Making Sense of the Madness

SPECIAL TO THE TIMES

Anger.

The Roman poet Horace described it as "brief lunacy." A 17th century writer called it "a vehement heat of the mind" that brought "burning to the eyes, and trembling to the parts of the body."

For thousands of years, long before the first personal computer crashed on a deadline, humankind has struggled to understand and harness anger. Yet how far have we come? Workplaces teem with "rage-aholic" lore--stories of employees who, like "Network's" Howard Beale, get mad as hell in very public, sometimes ferocious ways: The news reporter who pitched his computer out a window, then threatened to follow it. . . . The irate employee who smeared poison ivy pap on his supervisor's toilet seat.

Yet anger "is a normal emotional expression," explains University of South Florida psychologist Charles Spielberger, one of the country's leading anger researchers. It's both a trait, an inherited human characteristic, and a state, a transient condition that varies in intensity from mild irritation to blood-boiling rage.

"We tend to demonize anger and rage," says clinical/forensic psychologist Stephen Diamond, author of "Anger, Madness, and the Daimonic: The Psychological Genesis of Violence, Evil and Creativity," (SUNY Press, 1996). "We're taught that it's not very nice to have these feelings. But there's a difference between natural, normal anger and pathological anger."

In the workplace, angry employees are frustrated ones. Their goals are thwarted by obstacles. The attorney denied partnership, the single mother forced to work double shifts, and the sales rep issued a backwater territory are likely to be angry. But how they express their anger depends upon their genetic makeup, upbringing, "anger style" and psychological profile.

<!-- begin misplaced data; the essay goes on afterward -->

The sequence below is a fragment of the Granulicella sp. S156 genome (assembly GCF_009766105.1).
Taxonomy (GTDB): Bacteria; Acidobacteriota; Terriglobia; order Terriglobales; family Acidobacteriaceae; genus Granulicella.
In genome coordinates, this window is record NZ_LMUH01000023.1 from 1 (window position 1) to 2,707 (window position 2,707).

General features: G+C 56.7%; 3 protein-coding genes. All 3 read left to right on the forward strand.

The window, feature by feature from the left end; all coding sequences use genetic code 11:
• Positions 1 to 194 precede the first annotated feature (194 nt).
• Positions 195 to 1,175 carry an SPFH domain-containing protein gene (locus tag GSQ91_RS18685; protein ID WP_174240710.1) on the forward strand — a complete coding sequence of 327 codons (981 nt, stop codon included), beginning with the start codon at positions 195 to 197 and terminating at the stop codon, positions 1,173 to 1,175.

Passive-aggressive behavior is the most common form of anger expression in the workplace, says Robert Baron, professor of management and psychology at Rensselaer Polytechnic Institute in Troy, N.Y., who has been studying aggression for 29 years. Fearing confrontation and punishment, employees snipe. They call in sick, miss meetings, maliciously use up company resources and feign incompetence.

Some practice what Deanna Geddes, associate professor of human relations and administration at Temple University, calls "obstructionism." They hinder corporate functions by not returning phone calls, intentionally losing documents and interfering with co-workers' duties. Others engage in "retaliatory avoidance." They leave rooms when loathed colleagues arrive, and give the silent treatment, coupled with dirty looks, to those who they believe slighted them.

"In the worst cases, they'll quit their jobs without notice," says University of Louisville social psychologist Michael Cunningham. "And a few wait until the worst day of the month to leave."